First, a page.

The Rise and Decline of Science in Islamic Civilization

  • Ayub K Ommaya Department of Neurosurgery, George Washington University, Washington, D.C. and Foundation for Fundamental and Applied Neuroscience Bethesda, Maryland, United States of America
Keywords: Islamic civilization, Muslim scientists, Islamic scientific contributions, Mughal Empire, Ottoman Empire, Mongol invasion

Abstract

DOI: http://dx.doi.org/10.5915/22-1-13526

The rise of science in the Islamic civilization was the direct consequence of the unique transformation of human minds by Islam. As Islam spread to other nations, Muslims were exposed to other societies and their civilizations. There was a remarkable in-gathering and synthesis of human knowledge. Islamic scientists dominated the scene for several centuries but gradually science started to suffer a decline along with the decline of the political eminence of the Muslim state. The factors both extrinsic and intrinsic for this decline are discussed.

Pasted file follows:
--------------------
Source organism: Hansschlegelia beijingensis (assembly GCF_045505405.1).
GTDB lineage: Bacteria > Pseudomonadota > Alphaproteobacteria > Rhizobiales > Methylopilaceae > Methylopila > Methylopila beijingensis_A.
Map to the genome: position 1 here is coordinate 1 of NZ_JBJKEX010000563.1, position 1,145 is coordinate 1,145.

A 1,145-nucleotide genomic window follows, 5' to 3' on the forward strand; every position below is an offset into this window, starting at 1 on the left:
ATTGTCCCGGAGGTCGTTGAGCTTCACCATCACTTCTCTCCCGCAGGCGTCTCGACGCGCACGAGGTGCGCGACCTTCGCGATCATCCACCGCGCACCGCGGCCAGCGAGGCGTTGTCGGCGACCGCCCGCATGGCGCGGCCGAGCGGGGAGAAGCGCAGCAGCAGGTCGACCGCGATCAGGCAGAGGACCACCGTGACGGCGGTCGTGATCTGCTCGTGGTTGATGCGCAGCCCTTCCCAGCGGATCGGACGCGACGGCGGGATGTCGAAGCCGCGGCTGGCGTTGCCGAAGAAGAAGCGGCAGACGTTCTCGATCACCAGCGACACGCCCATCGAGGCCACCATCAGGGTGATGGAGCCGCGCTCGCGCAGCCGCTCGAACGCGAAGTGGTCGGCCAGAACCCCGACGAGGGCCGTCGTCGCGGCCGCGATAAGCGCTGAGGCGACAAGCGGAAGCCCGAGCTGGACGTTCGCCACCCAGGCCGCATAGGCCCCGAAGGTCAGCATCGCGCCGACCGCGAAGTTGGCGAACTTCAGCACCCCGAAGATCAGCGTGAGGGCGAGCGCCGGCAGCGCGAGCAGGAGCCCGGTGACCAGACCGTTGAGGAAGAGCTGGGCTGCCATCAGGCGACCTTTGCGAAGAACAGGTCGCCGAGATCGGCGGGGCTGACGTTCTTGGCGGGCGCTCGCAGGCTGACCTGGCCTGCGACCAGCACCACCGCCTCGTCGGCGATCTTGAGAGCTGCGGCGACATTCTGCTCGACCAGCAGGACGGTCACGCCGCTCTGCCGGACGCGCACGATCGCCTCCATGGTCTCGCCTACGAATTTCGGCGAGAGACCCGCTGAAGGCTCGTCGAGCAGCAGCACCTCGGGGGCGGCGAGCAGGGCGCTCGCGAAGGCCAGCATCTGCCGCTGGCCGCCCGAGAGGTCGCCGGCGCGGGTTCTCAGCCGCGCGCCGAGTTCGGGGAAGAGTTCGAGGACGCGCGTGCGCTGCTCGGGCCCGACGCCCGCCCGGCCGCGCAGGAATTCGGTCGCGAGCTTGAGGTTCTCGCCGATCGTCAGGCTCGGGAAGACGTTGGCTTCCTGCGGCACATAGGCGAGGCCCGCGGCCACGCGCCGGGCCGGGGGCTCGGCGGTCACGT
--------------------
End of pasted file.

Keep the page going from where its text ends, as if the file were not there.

Presented as the Al-Razi Memorial Lecture, 21st Annual Convention, Islamic Medical Association of North America, Anaheim, California
July, 1988

Author Biography

Ayub K Ommaya, Department of Neurosurgery, George Washington University, Washington, D.C. and Foundation for Fundamental and Applied Neuroscience Bethesda, Maryland, United States of America

Department of Neurosurgery, George Washington University, Washington, D.C. and Foundation for Fundamental and Applied Neuroscience
Bethesda, Maryland, United States of America

M.d.

Published
1990-01-01
Section
Islamic Perspectives